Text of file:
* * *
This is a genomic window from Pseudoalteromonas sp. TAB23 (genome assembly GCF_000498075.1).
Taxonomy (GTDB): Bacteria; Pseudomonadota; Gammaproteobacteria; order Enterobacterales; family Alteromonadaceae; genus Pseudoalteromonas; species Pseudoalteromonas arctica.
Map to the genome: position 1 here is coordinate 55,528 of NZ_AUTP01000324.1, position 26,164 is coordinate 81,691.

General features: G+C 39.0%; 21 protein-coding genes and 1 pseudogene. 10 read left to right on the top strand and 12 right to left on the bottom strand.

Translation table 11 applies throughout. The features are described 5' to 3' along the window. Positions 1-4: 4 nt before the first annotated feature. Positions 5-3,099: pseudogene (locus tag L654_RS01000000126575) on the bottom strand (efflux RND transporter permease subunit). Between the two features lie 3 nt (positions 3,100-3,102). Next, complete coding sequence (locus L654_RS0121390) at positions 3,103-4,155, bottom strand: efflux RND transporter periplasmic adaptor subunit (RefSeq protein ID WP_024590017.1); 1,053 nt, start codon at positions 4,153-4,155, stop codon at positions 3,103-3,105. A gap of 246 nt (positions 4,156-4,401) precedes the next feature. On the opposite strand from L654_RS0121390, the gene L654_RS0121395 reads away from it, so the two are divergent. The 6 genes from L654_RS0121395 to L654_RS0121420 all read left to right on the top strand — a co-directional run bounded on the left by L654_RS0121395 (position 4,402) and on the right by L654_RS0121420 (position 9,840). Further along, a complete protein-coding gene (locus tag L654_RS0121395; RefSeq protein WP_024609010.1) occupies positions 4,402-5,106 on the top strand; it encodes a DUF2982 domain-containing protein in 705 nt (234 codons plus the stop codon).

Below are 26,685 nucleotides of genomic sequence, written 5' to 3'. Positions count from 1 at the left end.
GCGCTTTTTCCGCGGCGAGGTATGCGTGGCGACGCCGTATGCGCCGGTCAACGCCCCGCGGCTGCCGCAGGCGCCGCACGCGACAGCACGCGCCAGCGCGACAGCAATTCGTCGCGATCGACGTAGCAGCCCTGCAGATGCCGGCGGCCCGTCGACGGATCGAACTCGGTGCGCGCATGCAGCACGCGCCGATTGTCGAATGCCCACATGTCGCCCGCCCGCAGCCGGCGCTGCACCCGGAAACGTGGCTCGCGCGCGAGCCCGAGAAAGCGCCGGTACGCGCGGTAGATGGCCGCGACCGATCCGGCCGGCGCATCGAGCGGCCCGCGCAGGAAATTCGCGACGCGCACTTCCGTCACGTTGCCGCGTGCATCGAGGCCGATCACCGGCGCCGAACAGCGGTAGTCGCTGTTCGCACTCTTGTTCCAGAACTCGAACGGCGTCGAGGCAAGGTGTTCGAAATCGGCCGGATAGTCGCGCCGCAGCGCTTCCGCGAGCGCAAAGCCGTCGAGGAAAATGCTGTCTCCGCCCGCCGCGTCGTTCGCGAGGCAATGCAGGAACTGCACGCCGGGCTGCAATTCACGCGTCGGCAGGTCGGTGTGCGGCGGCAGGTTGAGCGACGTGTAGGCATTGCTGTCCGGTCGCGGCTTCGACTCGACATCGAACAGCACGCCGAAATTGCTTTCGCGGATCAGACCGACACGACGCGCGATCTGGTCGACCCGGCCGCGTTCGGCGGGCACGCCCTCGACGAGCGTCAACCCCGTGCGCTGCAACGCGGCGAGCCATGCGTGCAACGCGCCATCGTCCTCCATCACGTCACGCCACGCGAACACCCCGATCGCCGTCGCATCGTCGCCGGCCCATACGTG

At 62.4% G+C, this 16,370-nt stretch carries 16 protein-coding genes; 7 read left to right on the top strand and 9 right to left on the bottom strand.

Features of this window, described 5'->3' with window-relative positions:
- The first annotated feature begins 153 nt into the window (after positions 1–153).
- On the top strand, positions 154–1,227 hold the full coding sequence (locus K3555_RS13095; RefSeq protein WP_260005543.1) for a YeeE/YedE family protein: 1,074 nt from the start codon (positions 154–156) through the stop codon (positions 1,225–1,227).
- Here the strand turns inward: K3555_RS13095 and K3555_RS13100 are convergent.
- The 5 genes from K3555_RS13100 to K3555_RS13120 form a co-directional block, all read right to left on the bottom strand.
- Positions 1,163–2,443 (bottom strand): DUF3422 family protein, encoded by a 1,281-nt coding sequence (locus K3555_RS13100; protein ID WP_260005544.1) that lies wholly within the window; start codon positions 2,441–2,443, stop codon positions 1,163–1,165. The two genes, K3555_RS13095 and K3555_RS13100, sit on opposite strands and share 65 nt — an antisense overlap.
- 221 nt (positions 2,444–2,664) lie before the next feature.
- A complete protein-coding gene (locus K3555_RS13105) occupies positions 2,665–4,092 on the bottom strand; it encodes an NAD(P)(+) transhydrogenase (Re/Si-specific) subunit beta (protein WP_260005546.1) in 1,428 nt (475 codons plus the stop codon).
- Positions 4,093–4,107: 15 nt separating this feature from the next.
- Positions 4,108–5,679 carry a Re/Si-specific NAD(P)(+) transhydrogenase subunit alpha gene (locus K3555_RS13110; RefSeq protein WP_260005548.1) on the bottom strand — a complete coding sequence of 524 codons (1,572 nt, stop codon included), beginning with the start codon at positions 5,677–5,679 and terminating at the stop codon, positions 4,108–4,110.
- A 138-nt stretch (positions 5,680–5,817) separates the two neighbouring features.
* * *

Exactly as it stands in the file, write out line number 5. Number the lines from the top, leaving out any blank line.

Translation table 11 applies throughout. The features are described 5' to 3' along the window. Positions 1-4: 4 nt before the first annotated feature. Positions 5-3,099: pseudogene (locus tag L654_RS01000000126575) on the bottom strand (efflux RND transporter permease subunit). Between the two features lie 3 nt (positions 3,100-3,102). Next, complete coding sequence (locus L654_RS0121390) at positions 3,103-4,155, bottom strand: efflux RND transporter periplasmic adaptor subunit (RefSeq protein ID WP_024590017.1); 1,053 nt, start codon at positions 4,153-4,155, stop codon at positions 3,103-3,105. A gap of 246 nt (positions 4,156-4,401) precedes the next feature. On the opposite strand from L654_RS0121390, the gene L654_RS0121395 reads away from it, so the two are divergent. The 6 genes from L654_RS0121395 to L654_RS0121420 all read left to right on the top strand — a co-directional run bounded on the left by L654_RS0121395 (position 4,402) and on the right by L654_RS0121420 (position 9,840). Further along, a complete protein-coding gene (locus tag L654_RS0121395; RefSeq protein WP_024609010.1) occupies positions 4,402-5,106 on the top strand; it encodes a DUF2982 domain-containing protein in 705 nt (234 codons plus the stop codon).